Remember the Vermont sheep that were seized by USDA in 2001 for fears the sheep might have mad cow disease(BSE)? Linda Faillace, owner of the sheep, has written a book, "Mad Sheep: the True Story of the USDA's War on a Family Farm," describing her family's struggles to keep their sheep.
On March 23, 2001, the USDA invaded the Faillace farm with 27 armed federal agents, 13 USDA officials, a bull dozer, an ambulance, and seized 125 Beltex and East Friesian sheep. All the sheep, including the lambs, were taken to Iowa and killed. Even the family dog and llama were surrendered.
In the five years since the Faillace sheep were killed, the USDA has dragged its heels in doing the only test that could conclusively prove the presence of BSE in the sheep’s tissues. The lab that performed the key tests on the Vermont sheep has since been closed down for multiple violations of lab standards. The European Study suggesting that sheep get mad cow disease has since been discredited.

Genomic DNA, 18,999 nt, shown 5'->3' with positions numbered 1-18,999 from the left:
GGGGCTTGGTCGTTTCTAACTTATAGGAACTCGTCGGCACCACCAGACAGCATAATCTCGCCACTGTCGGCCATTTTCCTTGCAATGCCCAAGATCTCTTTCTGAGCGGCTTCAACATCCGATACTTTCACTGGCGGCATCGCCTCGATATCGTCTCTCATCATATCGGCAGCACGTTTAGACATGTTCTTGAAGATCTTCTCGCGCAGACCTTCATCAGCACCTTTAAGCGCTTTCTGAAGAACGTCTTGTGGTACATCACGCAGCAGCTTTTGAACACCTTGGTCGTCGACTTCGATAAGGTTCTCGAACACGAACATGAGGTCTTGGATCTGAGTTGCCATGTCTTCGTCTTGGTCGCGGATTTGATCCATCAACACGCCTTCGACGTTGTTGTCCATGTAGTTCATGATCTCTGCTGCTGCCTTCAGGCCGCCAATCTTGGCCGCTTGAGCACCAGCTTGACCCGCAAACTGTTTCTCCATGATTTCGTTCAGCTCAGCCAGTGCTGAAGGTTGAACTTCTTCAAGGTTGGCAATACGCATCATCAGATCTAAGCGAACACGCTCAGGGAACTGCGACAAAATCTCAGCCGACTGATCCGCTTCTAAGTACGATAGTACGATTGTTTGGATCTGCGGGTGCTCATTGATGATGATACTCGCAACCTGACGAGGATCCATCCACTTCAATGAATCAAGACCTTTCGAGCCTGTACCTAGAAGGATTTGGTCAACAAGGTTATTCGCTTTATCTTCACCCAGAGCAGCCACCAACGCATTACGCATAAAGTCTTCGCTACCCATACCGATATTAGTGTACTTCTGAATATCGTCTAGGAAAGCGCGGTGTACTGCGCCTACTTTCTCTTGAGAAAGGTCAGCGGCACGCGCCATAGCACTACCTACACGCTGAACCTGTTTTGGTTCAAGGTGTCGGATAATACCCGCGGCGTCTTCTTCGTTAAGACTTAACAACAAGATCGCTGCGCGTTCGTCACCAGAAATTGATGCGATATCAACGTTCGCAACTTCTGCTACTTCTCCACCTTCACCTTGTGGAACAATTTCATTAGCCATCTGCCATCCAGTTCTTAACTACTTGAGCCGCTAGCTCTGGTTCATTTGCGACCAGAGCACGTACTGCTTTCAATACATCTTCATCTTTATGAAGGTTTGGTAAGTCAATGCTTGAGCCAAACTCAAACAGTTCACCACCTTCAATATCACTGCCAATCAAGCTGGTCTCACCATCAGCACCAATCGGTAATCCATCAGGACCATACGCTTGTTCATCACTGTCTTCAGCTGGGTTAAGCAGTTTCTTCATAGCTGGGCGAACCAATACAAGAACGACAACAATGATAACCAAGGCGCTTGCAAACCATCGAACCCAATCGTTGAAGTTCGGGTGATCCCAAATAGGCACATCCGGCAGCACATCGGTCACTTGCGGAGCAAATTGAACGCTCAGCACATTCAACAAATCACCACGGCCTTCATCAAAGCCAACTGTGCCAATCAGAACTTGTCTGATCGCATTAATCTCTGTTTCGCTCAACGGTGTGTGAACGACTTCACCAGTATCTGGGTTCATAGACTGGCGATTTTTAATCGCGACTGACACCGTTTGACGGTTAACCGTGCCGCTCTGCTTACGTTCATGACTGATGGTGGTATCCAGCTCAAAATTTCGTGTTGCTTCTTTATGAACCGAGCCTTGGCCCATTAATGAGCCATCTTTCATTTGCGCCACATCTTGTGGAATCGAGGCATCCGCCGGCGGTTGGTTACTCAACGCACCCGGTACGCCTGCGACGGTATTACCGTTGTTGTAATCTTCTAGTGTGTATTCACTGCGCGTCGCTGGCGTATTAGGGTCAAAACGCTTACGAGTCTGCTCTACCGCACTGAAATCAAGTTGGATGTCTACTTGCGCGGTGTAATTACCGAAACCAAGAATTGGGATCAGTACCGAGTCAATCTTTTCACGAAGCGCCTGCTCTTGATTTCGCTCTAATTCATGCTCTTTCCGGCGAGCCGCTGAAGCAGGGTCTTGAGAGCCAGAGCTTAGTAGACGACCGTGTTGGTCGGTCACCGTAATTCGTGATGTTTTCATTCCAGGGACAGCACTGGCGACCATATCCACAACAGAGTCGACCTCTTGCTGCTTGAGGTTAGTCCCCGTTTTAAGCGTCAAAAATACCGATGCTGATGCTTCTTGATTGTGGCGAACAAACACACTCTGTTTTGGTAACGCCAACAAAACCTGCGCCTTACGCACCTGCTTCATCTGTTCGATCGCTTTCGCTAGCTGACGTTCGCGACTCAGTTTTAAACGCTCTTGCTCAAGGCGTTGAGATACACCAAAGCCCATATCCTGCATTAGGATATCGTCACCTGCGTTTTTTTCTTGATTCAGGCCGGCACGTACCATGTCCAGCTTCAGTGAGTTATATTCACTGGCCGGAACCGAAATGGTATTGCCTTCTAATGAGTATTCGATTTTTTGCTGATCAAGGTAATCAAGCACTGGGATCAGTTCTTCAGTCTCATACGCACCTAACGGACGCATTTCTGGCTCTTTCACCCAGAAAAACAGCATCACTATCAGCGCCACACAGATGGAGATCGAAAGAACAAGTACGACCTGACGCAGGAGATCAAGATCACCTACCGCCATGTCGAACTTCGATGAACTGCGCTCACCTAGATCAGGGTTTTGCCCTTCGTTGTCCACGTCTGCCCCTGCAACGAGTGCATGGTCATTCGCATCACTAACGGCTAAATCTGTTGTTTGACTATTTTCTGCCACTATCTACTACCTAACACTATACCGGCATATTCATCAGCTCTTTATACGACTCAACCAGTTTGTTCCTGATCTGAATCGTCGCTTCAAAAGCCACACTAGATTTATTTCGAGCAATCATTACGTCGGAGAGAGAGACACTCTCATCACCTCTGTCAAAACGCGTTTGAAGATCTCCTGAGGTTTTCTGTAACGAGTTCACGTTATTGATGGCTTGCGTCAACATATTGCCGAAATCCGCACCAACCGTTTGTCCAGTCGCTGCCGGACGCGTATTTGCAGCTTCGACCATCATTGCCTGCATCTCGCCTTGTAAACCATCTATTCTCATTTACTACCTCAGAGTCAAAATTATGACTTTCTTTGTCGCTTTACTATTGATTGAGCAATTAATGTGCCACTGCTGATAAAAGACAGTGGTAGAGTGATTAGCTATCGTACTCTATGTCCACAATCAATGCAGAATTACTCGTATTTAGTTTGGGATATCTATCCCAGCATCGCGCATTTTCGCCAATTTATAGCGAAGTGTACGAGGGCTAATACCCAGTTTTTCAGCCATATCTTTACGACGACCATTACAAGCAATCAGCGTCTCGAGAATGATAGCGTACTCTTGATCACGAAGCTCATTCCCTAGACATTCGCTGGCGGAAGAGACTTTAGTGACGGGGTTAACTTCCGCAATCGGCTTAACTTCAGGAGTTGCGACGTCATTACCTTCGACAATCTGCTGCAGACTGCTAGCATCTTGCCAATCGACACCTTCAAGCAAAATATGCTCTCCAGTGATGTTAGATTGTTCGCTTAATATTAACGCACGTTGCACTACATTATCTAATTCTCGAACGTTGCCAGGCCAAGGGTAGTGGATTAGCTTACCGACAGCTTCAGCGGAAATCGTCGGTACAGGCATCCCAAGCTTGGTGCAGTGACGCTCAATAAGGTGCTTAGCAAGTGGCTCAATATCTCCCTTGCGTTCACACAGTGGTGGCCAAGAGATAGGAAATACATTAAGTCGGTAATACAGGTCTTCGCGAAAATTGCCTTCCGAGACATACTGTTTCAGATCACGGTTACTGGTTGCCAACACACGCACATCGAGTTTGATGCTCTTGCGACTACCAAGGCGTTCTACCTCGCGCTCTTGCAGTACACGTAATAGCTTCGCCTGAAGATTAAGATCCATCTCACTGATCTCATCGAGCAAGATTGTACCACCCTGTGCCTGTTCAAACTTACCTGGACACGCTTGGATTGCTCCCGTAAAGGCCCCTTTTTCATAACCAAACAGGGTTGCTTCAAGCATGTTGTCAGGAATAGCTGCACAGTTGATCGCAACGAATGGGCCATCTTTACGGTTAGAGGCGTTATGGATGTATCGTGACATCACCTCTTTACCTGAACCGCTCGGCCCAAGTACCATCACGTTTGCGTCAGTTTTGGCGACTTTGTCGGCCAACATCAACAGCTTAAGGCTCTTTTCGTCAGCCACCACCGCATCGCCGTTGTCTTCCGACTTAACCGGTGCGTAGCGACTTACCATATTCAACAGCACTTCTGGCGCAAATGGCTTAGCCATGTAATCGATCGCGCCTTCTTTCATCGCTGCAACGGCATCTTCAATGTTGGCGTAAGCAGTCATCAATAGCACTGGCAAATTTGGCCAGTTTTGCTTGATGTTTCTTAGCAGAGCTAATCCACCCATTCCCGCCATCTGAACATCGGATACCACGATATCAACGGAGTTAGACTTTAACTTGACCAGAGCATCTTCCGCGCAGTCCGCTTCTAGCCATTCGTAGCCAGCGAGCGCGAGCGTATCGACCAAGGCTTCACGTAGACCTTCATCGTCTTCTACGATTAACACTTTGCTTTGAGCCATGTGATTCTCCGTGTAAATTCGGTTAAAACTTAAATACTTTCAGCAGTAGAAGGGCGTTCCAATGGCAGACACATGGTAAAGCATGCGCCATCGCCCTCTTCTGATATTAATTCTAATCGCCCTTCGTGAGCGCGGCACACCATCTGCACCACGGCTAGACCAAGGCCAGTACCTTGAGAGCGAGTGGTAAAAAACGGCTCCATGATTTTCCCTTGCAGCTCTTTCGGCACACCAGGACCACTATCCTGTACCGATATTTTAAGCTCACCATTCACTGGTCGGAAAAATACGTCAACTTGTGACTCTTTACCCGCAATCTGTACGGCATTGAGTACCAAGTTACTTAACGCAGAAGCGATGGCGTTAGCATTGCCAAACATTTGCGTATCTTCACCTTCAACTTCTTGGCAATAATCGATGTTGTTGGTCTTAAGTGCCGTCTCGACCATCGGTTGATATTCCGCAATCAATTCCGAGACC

Sheep farmer writes about losing her flock
Buy the book from Chelsea Green Publishing